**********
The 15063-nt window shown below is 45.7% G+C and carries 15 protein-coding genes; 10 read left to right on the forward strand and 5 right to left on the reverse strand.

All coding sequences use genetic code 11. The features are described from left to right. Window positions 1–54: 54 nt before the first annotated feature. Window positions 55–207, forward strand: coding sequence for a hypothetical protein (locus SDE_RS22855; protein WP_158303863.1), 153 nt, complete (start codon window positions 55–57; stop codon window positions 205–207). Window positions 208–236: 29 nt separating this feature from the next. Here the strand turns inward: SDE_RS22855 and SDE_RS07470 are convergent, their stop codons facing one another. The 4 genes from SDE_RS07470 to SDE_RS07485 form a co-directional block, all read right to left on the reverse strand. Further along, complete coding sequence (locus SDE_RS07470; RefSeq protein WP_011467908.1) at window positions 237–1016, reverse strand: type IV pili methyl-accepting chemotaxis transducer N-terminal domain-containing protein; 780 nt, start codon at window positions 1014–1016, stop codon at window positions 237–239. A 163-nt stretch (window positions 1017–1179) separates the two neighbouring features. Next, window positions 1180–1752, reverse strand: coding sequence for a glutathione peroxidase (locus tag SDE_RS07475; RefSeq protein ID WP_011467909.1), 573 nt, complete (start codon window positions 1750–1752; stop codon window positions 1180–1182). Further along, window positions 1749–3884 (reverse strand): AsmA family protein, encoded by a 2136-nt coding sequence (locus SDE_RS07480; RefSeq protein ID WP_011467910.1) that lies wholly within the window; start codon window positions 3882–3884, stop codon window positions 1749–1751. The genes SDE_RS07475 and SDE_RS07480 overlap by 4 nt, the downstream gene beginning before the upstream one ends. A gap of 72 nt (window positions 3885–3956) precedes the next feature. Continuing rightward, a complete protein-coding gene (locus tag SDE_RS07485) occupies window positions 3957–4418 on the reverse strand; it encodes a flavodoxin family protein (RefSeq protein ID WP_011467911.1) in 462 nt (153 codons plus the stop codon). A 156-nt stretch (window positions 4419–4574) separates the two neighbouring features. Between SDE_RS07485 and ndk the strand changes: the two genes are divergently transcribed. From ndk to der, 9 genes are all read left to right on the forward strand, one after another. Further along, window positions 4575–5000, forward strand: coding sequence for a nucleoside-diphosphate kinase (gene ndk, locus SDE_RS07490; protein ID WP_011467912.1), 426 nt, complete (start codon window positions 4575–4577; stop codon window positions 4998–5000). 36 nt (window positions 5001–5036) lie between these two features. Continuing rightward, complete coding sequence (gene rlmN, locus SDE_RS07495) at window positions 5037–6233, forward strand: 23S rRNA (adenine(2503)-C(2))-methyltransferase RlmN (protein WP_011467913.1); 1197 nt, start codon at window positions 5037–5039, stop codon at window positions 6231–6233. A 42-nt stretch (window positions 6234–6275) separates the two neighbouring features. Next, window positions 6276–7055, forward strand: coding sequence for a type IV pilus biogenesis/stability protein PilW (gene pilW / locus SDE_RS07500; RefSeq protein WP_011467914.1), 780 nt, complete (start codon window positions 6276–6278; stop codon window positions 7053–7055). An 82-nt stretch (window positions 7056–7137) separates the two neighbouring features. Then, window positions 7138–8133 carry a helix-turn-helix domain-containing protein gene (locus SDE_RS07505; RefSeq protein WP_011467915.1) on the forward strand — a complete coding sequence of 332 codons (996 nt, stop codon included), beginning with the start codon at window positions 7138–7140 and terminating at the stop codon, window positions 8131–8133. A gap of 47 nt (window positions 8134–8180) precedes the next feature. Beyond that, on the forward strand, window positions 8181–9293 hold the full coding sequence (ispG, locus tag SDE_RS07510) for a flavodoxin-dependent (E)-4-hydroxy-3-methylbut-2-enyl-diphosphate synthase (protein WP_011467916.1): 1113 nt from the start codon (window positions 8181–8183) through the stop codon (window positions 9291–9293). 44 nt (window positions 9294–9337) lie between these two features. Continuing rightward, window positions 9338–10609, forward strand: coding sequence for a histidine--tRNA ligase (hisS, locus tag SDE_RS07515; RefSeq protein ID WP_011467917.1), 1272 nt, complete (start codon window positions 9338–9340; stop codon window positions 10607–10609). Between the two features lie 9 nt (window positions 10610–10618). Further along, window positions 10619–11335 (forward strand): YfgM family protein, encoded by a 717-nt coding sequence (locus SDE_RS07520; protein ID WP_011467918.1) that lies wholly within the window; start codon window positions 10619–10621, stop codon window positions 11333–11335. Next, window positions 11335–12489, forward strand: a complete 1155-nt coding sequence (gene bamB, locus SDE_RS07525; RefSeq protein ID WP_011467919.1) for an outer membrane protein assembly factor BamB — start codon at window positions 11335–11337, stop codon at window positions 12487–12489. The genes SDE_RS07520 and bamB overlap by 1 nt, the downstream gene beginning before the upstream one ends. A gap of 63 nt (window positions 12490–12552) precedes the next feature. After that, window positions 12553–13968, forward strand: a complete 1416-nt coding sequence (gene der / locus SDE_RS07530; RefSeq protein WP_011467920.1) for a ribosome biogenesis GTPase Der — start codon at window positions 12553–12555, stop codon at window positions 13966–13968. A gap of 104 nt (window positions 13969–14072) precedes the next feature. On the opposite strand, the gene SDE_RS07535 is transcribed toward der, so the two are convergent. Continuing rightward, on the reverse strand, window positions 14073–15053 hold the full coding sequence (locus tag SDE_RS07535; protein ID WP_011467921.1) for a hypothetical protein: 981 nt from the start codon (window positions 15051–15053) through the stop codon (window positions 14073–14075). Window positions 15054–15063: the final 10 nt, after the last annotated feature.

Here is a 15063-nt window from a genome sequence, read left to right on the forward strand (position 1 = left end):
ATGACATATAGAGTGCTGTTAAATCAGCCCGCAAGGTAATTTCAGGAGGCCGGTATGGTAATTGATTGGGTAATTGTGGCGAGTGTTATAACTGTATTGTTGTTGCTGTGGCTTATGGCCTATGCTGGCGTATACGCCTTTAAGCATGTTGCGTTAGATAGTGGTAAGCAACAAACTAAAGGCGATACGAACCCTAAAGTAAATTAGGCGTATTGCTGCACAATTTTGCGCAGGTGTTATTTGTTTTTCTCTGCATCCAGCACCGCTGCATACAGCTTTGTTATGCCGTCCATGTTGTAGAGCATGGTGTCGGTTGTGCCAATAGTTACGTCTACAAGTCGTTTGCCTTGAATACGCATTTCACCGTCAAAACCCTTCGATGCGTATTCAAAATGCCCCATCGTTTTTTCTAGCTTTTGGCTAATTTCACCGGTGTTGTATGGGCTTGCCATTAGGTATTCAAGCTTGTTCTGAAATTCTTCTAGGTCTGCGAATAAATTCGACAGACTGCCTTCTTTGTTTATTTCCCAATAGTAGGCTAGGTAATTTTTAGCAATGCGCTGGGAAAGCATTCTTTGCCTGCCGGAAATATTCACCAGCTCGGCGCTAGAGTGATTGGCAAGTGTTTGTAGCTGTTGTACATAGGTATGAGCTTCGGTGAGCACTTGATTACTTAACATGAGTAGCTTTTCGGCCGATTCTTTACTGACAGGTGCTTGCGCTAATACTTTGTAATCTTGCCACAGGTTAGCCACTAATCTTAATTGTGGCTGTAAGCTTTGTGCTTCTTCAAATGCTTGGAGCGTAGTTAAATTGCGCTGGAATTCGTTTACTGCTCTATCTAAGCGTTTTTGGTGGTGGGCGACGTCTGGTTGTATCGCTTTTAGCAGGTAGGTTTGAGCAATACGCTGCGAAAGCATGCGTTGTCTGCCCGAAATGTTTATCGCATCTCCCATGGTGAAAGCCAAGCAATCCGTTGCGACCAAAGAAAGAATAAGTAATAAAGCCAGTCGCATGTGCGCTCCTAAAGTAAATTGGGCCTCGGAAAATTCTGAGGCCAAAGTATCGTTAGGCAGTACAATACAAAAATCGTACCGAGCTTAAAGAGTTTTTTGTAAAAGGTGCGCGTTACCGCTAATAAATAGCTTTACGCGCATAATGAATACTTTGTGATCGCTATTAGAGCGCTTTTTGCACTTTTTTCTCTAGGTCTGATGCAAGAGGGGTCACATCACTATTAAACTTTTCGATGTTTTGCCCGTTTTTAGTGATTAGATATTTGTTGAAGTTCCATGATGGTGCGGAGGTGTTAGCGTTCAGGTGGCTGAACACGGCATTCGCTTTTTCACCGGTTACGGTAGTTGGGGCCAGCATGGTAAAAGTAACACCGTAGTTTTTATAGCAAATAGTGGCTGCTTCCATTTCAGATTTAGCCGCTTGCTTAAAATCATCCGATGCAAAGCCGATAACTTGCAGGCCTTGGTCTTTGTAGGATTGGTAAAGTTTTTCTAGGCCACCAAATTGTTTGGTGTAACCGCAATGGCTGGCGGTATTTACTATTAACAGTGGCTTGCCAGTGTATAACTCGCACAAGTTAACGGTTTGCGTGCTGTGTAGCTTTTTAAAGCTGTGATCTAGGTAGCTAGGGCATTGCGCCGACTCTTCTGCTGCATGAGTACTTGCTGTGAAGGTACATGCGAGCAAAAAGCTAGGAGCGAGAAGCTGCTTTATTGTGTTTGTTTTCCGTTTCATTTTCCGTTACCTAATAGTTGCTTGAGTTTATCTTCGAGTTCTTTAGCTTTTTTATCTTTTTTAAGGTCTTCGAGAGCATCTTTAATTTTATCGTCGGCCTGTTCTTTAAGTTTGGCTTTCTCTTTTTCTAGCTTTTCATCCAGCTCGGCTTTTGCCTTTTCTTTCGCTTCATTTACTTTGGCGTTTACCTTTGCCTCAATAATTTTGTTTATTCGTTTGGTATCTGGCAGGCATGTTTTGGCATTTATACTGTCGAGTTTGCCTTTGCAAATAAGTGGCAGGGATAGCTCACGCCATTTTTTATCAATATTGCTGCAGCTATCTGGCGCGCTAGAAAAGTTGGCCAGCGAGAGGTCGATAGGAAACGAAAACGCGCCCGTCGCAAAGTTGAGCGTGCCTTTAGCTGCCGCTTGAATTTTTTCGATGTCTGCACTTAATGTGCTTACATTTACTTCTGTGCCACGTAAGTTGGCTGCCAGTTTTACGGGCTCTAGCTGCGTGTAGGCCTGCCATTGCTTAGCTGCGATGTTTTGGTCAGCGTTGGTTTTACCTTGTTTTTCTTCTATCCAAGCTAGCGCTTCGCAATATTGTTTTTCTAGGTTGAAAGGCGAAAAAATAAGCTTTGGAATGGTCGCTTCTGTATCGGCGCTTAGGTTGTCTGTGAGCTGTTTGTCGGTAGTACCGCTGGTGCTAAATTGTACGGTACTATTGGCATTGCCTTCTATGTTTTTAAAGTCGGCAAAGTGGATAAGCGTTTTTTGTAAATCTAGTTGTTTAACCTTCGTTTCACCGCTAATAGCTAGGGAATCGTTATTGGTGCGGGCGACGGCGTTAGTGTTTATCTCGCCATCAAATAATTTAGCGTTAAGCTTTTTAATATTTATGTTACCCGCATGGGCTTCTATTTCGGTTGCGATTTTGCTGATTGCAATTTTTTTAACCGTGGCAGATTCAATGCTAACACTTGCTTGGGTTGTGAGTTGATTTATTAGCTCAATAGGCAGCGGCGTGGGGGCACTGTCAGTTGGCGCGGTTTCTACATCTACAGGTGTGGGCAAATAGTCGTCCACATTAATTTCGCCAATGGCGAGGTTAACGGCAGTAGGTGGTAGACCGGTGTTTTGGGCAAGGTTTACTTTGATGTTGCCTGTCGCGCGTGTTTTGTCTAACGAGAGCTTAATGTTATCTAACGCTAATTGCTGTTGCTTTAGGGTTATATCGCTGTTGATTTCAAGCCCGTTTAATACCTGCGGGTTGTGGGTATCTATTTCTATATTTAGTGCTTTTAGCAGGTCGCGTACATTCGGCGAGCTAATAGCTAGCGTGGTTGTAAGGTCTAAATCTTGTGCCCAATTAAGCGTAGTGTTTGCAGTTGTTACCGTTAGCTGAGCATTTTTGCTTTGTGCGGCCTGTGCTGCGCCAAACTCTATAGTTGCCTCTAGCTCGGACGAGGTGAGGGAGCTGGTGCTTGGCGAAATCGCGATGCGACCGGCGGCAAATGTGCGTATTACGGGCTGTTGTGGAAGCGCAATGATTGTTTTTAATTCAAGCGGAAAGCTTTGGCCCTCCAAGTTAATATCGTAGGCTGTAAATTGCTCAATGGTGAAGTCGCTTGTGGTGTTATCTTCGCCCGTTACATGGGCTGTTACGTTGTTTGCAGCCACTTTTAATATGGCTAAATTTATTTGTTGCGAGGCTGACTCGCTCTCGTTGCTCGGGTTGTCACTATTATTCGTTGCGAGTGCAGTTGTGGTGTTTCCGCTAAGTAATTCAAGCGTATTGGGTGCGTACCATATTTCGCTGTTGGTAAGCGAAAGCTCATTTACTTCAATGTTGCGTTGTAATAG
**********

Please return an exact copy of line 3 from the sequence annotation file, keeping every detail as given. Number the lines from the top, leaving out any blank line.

Here is a 15063-nt window from a genome sequence, read left to right on the forward strand (position 1 = left end):